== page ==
Other Articles You’ll Love

Final Thoughts

Choosing what to use for raised bed materials is one of the most challenging things, in my opinion. There is no perfect material that’s inexpensive, durable, and non-toxic. Often, you have to sacrifice at least 1 of those, until now!

Using my method of combining durable pressure-treated wood with a natural cedar raised bed liner, you have the best of both worlds! Plus, both materials are easily obtainable and fairly inexpensive compared to other options out there.

Thanks for reading signature

Achieve Your Best Harvest Yet!​

Grab your own FREE copy of my Garden Growing Guide. It’s fully customizable to your growing zone and can be printed or used digitally. Happy Gardening!

30 thoughts on “DIY Toxin-Free Raised Bed Liner”

  1. Hey great article. What would be a good option for the bottom of elevated cedar planters?
    We have elevated cedar planters and the bottom slats are spaced 1/4 inch apart so soil will obviously fall through. Any ideas to keep it non toxic?

  2. We have more raised garden beds to build this summer. I’m totally doing it this way!! We are dealing with invasive morning glory getting into our garden beds. What do you recommend to put on the bottom of the bed? We put down 2 layers of cardboard last year when we built the beds, but the morning glory came right through. Any suggestions or recommendations when it comes to morning glory? Thanks!!

    1. Wow! I’ve never dealt with anything THAT invasive before! I would have thought that 2 layers of cardboard would be sufficient. I’d hate to put down a permanent barrier because then you’ll isolate your soil environment from the earth (microbiome, worms, etc.), but maybe that’s your only option at this point?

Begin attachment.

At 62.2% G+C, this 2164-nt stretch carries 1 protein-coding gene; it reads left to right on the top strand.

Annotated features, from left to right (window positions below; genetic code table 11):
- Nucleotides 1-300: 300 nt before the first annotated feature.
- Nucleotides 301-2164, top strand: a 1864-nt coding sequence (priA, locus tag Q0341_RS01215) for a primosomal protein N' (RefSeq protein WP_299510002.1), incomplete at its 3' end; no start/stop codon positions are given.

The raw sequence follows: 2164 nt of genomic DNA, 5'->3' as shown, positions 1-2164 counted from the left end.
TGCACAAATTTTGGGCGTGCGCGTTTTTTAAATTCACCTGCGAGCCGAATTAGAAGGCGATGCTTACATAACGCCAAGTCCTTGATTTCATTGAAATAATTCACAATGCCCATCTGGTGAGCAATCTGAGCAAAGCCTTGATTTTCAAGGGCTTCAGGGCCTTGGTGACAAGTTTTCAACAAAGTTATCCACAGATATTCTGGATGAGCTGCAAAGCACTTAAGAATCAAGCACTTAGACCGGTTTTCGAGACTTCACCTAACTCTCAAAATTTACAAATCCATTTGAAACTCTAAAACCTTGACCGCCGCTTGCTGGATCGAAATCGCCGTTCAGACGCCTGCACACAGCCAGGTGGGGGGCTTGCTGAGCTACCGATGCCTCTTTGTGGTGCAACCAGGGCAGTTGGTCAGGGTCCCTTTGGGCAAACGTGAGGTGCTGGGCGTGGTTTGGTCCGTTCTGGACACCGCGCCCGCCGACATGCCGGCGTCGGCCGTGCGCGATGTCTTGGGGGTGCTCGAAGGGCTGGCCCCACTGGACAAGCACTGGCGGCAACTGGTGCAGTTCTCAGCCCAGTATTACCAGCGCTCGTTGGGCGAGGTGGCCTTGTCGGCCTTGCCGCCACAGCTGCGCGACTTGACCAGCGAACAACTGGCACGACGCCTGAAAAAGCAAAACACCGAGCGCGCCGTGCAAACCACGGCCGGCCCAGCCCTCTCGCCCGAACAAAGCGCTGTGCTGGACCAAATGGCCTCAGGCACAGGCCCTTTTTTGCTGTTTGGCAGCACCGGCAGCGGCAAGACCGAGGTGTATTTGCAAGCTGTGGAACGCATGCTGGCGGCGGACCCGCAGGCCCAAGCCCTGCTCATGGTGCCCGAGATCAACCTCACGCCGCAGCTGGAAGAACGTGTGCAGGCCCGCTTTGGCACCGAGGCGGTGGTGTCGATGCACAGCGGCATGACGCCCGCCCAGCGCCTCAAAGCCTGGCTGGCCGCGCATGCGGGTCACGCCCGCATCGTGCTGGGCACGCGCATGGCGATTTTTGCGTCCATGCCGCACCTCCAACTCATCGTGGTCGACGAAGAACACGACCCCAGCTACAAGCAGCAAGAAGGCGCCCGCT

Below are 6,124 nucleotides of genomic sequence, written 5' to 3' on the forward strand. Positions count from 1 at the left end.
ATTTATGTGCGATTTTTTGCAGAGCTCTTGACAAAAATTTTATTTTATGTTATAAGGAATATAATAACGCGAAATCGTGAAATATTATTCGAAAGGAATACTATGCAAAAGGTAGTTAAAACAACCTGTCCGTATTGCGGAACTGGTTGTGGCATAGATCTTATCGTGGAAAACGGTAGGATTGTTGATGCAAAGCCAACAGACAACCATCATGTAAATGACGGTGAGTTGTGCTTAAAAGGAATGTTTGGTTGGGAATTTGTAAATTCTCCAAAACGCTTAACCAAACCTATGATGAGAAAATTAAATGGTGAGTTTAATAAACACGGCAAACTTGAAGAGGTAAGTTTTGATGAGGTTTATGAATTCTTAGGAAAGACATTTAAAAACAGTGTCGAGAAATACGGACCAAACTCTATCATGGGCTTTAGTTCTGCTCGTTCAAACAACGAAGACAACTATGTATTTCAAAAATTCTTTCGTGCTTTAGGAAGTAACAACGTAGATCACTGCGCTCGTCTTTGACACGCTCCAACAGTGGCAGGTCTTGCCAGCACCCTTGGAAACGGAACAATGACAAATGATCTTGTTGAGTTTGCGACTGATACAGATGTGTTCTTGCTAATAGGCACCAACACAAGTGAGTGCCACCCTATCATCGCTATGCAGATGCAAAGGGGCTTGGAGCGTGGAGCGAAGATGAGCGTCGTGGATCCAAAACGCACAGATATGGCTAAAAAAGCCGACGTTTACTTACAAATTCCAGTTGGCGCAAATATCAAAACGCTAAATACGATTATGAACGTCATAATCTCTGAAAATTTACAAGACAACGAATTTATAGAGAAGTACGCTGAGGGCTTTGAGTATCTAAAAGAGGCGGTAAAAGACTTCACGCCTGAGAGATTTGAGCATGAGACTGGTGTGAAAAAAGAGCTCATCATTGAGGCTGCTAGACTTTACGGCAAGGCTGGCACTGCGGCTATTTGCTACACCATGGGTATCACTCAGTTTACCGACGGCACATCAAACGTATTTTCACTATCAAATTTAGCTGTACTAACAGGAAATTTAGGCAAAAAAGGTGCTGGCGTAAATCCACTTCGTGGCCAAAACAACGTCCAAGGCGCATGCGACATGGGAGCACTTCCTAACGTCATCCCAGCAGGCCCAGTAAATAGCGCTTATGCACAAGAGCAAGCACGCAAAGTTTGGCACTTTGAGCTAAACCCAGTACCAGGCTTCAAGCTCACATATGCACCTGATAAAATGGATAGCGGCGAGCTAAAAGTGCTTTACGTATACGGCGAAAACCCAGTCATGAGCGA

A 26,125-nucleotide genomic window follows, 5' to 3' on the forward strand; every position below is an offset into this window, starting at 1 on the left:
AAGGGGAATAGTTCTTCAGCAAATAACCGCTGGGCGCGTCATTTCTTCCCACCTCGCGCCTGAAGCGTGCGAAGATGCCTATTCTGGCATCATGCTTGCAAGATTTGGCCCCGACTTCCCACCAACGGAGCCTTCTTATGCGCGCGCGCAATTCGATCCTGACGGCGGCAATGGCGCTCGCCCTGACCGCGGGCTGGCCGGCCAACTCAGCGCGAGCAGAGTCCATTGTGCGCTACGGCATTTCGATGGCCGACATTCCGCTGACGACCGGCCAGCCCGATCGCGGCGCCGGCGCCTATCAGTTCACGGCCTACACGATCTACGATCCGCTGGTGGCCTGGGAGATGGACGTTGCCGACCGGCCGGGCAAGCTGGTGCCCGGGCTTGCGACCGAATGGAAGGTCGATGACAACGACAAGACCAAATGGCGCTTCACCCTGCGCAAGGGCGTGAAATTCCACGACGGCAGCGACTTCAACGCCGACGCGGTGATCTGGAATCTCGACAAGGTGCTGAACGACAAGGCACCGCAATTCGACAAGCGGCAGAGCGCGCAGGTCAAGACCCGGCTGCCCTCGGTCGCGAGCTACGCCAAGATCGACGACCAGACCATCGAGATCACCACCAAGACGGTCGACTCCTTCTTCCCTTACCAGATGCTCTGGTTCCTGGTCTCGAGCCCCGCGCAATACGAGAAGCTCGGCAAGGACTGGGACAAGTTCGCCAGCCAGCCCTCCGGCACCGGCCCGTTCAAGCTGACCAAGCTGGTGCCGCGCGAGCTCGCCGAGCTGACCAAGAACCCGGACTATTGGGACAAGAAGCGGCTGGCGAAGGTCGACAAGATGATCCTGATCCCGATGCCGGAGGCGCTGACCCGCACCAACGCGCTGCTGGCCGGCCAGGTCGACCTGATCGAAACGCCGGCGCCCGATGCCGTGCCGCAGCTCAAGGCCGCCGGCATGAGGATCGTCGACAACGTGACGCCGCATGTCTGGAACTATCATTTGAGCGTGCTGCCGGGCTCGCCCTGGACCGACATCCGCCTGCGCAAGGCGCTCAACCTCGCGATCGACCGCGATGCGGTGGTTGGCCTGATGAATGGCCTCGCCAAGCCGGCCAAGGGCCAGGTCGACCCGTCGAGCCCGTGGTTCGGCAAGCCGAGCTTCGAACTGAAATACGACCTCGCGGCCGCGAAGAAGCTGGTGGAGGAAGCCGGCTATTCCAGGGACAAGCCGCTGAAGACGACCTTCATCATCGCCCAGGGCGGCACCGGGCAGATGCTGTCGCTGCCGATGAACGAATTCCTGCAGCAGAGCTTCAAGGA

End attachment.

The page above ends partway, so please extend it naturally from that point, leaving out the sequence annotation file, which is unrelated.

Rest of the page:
3. Hi Katie!

    This is an awesome article and so helpful! I bought a raised bed on wheels and then started thinking about the liner and started googling organic fabric liner – but then realized the chemicals would leach through that too… gonna try the cedar decking for the sides AND the bottom I suppose… unless you have any other suggestions for the bottom so it drains while still insulating for temperature variation?

    Thanks so much for any thoughts! 🙂

    1. I’m glad this was helpful and yes, totally agree with picking cedar over fabric/plastic liners. For the bottom, I would use cedar boards that are less wide (or rip them in half or into thirds) so that you can have some space inbetween to allow for drainage.

  4. Sounds great and I was already pricing everything up, but then I thought…
    Given that both sets of planks will soak up moisture, how do you stop the chemicals from the treated wood simply leaching into the non-treated wood? Or am I missing something?
    Thanks for your insights!

  5. Great article! One question, unless missed it. How does draining occur? Do i have to drill holes and fill with some stone before I put the topsoil in?

  6. Hi Katie,

    Thank you so much for this non-toxic tutorial, it is just what I need! I will be building my raised beds on a large concrete patio – any recommendations for a base liner so that my soil is not directly on the concrete? 🙂


    1. Mara – I’m doing the same this year – what did you figure out for your raised bed on concrete? Thanks so much!

  7. This post is perfect timing – I’m just about to start planting some veggies and need to build raised boxes first. Thanks for the tips and the great photos.

  8. Beautiful raised beds. I used repurposed Trex decking. It’s a plastic composite and it will never deteriorate. Anyhow, not everyone has access to that. I was lucky enough to salvage mine when someone replaced their deck.
    Moving on to our new property, I went with concrete blocks on my new beds. You are spot on with the cost of lumber (but it’s not that high where I live, but, in all fairness, I live in western Washington state, in the heart of the timber industry…but we have seen prices soar, for sure, but not that high). I bought concrete blocks for around $1.50 each. They are 8x8x16. When I’m finished, I’ll have plunked down roughly $200 for them, but I have a 2×16 foot bed and I’ll have a 12-inch x 75 foot bed to grow beans in and I’ll have 2 other shorter beds for them, too. I’m planting out close to 100 varieties this year.
    Anyhow, I enjoyed reading your perspective on what constitutes a good garden bed. I’m always open to reading new ideas.

  9. Great post! I am getting raised garden beds for our yard. But I just may make them see that it is easier & cheaper from your post. Thanks for sharing 😉

Leave a Comment

Your email address will not be published. Required fields are marked *

Scroll to Top